The exothermic events observed at higher temperatures are associated with the opening of the oxazinic ring, initiating the process of the polymerization of the naphthoxazines. Figure 8 shows a proposed mechanism for the polymerization of Naft-Fu-Fu. The mechanism of polymerization of oxazinic compounds is divided into two main steps: the first is the opening of the oxazinic ring after the absorption of heat and the second occurs through electrophilic substitutions from the iminium ion formed in the ring opening. Depending on the conditions of this second step, two main polymeric structures can be formed in this mechanism: (i) a phenolic type, where phenolic hydroxyl groups are formed, and (ii) a phenoxy type, where is formed an ether bonding [4] (Figure 8(a)).

Figure 8: (a) Proposed mechanism for the polymerization of the compound Naft-Fu-Fu. (b) Stabilization of carbocation by resonance with the furan group.

The onset polymerization temperature of Naft-Fu-H ( = 236°C) is comparable to the temperatures of other naphthoxazines found in the literature [12]. The Naft-H-Fu and Naft-Fu-Fu compounds, however, exhibit considerably lower starting polymerization temperatures ( = 176°C and 198°C, respectively) than the naphthoxazines reported in the literature. This effect may be associated with the fact that these compounds have substituents at the 2-position of the oxazinic ring, which facilitate the ring-opening process, since furan groups help to stabilize the carbocation formed at the opening of the oxazinic ring by resonance (Figure 8(b)) [30].

Furan groups may also participate in the polymerization mechanism through electrophilic substitution reactions, as reported in previous work involving the polymerization of benzoxazines containing furan groups [22, 24]. It is assumed, therefore, that the exothermic events observed in the thermograms are due to the simultaneous occurrence of cross-links of the furan groups and the opening of the oxazinic ring. The participation of the furan groups in the polymerization of these compounds is even more evident due to the high values of enthalpy of polymerization () and to the fact that the exothermic events associated with the polymerization process are enlarged.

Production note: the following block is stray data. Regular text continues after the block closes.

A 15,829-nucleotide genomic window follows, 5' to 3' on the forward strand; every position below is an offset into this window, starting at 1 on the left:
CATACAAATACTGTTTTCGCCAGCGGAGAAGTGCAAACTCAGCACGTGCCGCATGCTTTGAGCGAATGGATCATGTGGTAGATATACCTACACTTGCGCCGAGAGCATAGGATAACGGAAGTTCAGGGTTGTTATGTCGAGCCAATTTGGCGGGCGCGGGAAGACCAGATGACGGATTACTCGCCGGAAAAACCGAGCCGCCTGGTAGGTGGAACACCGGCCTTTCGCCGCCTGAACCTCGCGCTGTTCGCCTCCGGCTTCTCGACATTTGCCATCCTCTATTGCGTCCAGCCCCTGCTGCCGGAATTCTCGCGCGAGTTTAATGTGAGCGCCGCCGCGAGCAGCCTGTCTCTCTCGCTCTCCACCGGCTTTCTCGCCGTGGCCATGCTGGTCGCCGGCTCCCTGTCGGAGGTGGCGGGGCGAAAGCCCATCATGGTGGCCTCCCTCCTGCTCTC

The temperature difference between and is defined as the processing window of a monomer. Naft-H-Fu, Naft-Fu-H, and Naft-Fu-Fu presented processing windows of 62.4°C, 135.5°C, and 102.2°C, respectively. These values are considered satisfactory, reinforcing the potential application of these compounds in material chemistry.

3.3.2. Thermogravimetric Analyses (TGA)

The study of the thermal stability of the monomers is an important factor for obtaining polymers since, if the monomers undergo evaporation and/or degradation at temperatures below the polymerization temperature, this process will be impaired or even impossible.

The literature reports that one of the main limiting factors for obtaining poly(naphthoxazines) is the evaporation process that some monomers undergo before the polymerization process. In this way, the thermogravimetric analysis (TGA) of the synthesized naphthoxazines was carried out in order to evaluate their thermal stabilities before the polymerization process. TGA analysis was performed under conditions similar to the DSC analysis so that a suitable comparison could be made.